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Rwandan Journalists Sentenced for Genocide


Reuters, Nairobi (Kenya), Dec. 4, 2003

Two Rwandan journalists were jailed for life and a third was sentenced to 35 years Wednesday for fanning the flames of a 1994 genocide that killed an estimated 800,000 people, a U.N. tribunal spokesman said.

The verdict marks the end of a landmark three-year trial during which the International Criminal Tribunal for Rwanda in Tanzania heard how the media played a major role in inciting extremists from the Hutu majority to carry out the 100-day slaughter of ethnic Tutsis and politically moderate Hutus.

'All three defendants were found guilty of genocide, incitement to commit genocide and crimes against humanity,' tribunal spokesman Bocar Sy told Reuters from the northern Tanzanian city of Arusha. Ferdinand Nahimana, a founding member of Radio Television Libres des Mille Collines (R.T.L.M.), was sentenced to life in prison along with Hassan Ngeze, owner and editor of the Hutu extremist newspaper Kangura. Life in prison is the most severe penalty that can be handed down by the tribunal.

'Nahimana chose a path of genocide and betrayed the trust placed in him as an intellectual and a leader,' said Presiding Judge Navanethem Pillay. 'He caused the deaths of thousands of civilians without a firearm.' The third defendant, Jean-Bosco Barayagwiza, who was also a founder of R.T.L.M. and public affairs director in Rwanda's Foreign Affairs Ministry, was sentenced to 35 years in prison. 'R.T.L.M. broadcasts was a drumbeat calling on listeners to take action against Tutsis,' Judge Pillay said. 'R.T.L.M. spread petrol throughout the country little by little, so that one day it would be able to set fire to the whole country,' he said.

R.T.L.M., established in April 1993, became known as 'hate radio' and many of its journalists were accused of preaching ethnic hatred and encouraging Hutus, who make up about 85 percent of the population, to massacre Tutsis. The court heard how from April 1994, R.T.L.M. incited the killers, using expressions like 'go work,' 'go clean,' and 'the graves are not yet full.' Georges Ruggiu, a former R.T.L.M. reporter, was jailed for 12 years in 2000 after he pleaded guilty to direct and public incitement to commit genocide. He testified against the three defendants.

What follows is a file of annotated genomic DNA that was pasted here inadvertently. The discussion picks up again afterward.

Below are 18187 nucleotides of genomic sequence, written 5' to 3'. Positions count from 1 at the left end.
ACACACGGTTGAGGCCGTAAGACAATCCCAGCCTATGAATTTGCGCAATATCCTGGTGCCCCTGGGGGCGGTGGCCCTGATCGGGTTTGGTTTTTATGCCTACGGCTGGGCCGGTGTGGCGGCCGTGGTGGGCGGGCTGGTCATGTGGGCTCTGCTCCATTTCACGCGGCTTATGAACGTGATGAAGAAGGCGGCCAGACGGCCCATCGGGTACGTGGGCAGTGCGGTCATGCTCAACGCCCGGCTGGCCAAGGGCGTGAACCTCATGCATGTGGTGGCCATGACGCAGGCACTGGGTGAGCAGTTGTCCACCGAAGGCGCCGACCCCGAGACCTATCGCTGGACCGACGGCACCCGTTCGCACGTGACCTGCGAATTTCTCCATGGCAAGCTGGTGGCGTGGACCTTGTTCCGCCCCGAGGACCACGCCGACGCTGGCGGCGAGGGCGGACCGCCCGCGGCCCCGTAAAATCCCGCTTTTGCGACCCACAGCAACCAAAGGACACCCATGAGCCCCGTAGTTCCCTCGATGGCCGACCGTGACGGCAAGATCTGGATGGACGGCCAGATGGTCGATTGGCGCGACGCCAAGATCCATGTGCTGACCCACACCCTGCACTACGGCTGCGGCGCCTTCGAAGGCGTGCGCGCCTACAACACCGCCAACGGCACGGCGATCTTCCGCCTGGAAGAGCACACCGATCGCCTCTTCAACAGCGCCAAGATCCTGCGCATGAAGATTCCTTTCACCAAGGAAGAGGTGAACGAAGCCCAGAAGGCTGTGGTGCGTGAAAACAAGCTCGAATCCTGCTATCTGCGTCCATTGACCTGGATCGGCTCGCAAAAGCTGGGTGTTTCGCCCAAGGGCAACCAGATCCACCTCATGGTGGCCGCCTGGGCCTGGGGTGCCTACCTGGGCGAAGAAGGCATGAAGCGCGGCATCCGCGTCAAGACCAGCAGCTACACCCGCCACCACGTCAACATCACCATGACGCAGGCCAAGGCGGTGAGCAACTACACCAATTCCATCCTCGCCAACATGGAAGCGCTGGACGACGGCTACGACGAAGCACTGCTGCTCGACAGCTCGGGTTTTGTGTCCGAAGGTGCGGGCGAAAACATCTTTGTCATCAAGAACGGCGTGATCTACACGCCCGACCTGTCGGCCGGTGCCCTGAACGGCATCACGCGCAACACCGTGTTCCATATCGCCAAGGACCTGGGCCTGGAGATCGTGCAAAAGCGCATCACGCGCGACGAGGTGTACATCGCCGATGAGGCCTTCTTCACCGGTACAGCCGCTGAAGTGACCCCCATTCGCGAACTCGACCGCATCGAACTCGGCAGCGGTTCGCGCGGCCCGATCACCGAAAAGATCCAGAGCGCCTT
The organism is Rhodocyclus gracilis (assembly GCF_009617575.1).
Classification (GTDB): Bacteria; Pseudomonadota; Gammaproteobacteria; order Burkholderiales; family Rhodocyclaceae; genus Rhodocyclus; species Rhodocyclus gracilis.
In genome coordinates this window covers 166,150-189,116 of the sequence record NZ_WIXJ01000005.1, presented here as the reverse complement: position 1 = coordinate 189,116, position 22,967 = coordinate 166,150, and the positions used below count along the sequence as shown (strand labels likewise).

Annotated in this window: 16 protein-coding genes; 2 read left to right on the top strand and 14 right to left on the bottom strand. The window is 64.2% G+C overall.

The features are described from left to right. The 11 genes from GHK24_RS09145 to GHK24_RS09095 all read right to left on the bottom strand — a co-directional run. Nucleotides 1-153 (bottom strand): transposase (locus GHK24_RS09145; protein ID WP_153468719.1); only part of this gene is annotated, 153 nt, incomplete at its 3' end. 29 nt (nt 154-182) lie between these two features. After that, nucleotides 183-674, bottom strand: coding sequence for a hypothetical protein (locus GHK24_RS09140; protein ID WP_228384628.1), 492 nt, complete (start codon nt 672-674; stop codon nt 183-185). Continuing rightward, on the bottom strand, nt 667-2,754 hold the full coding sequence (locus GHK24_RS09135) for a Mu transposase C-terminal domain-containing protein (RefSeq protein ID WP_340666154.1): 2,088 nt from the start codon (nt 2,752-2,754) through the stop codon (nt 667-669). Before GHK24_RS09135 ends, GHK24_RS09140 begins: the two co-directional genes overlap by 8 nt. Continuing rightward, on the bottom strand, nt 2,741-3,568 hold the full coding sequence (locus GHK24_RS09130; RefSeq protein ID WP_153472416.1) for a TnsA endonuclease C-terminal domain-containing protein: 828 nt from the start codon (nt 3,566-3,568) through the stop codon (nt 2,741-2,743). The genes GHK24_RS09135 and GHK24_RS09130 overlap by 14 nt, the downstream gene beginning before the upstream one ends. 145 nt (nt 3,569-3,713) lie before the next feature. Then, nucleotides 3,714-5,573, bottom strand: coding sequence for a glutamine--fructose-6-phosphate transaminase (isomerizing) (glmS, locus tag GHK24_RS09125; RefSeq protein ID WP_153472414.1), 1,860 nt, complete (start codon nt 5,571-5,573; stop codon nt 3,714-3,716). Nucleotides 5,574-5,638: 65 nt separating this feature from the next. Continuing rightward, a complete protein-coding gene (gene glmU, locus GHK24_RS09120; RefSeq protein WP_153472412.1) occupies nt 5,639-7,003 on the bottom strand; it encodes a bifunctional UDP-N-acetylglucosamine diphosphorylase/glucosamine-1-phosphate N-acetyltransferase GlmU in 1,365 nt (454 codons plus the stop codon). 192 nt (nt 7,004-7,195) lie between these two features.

'The editorial policy of R.T.L.M. was to diabolize the R.P.F. (the Tutsi-dominated Rwandan Patriotic Front) and pro-R.P.F. personalities and to prove that U.N. peacekeepers deployed in the country were biased in favor of the R.P.F.,' Ruggiu, a Belgian, told the court during the trial. He said R.T.L.M. received information from Hutu Interahamwe militia about operations they planned and 'search' notices for people or cars, which was then broadcast on the radio.

The genocide ended when the R.P.F., advancing from bases in neighboring Uganda, toppled the Hutu-led government and hundreds of thousands of Hutus including many Interahamwe fled into the then Zaire, now the Democratic Republic of Congo. Wednesday's verdict was the second this week by the tribunal, which sentenced a former Rwandan mayor to life in prison for genocide Monday. The U.N. tribunal is keen to show progress in trying senior former officials to counter Rwandan government accusations of inefficiency. The court, set up in November 1994, has now sentenced 16 people, four of whom are appealing against their convictions. More than 40 suspects are in custody.